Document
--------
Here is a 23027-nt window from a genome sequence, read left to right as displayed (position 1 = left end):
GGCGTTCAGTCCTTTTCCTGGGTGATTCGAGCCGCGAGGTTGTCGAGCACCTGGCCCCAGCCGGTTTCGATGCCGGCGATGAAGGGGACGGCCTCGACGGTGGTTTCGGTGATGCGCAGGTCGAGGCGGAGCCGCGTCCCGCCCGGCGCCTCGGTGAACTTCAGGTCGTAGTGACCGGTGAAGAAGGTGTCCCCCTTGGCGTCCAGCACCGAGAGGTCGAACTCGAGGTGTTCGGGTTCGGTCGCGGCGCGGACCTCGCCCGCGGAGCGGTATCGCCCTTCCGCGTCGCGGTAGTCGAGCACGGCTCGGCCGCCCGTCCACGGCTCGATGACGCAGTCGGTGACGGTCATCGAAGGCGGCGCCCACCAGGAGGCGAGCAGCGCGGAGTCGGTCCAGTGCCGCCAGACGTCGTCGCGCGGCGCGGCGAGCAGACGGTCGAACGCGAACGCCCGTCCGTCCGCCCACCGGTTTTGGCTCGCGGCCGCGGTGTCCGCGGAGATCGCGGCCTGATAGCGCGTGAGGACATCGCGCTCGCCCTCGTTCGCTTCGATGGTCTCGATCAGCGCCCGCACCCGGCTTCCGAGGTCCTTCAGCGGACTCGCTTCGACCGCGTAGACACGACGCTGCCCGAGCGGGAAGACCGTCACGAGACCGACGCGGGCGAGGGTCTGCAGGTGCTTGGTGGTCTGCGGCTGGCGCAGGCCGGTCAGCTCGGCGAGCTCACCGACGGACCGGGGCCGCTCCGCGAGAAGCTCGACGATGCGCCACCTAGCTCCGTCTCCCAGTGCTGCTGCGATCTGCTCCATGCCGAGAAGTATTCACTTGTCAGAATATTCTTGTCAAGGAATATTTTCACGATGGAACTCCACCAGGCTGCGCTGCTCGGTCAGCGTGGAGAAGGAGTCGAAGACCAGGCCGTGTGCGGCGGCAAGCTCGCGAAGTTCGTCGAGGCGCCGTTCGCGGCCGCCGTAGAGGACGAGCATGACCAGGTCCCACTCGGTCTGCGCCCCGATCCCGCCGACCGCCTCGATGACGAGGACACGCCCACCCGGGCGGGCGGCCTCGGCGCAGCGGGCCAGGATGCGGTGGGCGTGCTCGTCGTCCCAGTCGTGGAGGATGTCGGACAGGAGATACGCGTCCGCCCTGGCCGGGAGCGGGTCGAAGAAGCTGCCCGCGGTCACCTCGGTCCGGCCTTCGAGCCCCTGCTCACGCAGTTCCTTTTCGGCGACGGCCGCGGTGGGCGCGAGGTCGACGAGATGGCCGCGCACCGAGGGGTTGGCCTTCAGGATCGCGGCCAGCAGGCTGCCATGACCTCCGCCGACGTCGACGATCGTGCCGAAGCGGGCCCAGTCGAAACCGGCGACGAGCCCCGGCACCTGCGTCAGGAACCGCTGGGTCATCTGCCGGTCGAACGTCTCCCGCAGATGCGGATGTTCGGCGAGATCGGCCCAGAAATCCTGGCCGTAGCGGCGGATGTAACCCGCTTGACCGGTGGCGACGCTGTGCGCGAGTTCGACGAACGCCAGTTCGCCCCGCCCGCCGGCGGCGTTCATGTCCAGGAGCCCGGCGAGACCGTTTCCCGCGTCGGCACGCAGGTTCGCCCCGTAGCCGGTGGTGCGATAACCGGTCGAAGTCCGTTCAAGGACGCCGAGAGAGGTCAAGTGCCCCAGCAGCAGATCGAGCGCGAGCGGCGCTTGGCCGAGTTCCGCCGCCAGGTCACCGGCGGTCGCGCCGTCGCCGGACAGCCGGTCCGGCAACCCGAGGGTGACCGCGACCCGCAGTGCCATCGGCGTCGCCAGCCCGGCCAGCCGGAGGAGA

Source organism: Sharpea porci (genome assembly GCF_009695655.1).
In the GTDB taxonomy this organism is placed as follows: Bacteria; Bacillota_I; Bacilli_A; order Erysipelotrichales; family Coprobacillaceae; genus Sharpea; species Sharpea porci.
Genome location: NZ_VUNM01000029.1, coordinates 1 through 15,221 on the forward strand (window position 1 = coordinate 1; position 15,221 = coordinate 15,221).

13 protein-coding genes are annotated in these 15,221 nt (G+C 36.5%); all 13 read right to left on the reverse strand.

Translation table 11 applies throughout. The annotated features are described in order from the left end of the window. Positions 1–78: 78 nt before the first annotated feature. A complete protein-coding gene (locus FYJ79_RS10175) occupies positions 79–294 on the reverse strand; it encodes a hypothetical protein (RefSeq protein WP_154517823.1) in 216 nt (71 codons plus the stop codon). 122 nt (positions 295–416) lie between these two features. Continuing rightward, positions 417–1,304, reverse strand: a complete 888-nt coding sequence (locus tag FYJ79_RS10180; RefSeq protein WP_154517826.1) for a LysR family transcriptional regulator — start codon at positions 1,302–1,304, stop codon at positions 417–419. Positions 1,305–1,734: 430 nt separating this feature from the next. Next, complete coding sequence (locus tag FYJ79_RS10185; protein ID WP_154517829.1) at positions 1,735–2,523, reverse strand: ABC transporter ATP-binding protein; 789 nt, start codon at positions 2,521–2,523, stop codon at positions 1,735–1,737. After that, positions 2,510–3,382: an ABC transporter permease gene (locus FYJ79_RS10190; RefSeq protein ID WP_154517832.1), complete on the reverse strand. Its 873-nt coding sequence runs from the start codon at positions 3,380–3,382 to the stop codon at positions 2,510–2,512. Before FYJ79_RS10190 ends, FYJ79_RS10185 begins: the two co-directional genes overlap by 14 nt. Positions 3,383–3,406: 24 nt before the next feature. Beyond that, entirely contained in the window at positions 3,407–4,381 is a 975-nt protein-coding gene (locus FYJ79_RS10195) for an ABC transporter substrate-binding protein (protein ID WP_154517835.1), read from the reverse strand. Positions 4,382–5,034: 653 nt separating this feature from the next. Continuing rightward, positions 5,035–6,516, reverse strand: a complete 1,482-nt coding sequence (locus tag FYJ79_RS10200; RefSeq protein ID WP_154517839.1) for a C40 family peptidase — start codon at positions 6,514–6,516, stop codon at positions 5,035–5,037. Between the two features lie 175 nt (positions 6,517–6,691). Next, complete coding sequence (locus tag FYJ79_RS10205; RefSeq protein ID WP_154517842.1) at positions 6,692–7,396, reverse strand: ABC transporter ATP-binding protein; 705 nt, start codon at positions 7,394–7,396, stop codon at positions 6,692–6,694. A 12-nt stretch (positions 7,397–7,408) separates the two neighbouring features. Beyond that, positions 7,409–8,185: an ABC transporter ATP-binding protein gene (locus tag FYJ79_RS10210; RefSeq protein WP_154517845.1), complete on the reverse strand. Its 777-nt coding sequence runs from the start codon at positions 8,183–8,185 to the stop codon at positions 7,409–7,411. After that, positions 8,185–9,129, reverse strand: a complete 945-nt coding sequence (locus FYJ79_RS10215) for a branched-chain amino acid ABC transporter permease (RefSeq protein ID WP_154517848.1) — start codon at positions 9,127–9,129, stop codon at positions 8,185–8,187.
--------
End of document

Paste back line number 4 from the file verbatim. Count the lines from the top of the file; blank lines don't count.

In the GTDB taxonomy this organism is placed as follows: Bacteria; Bacillota_I; Bacilli_A; order Erysipelotrichales; family Coprobacillaceae; genus Sharpea; species Sharpea porci.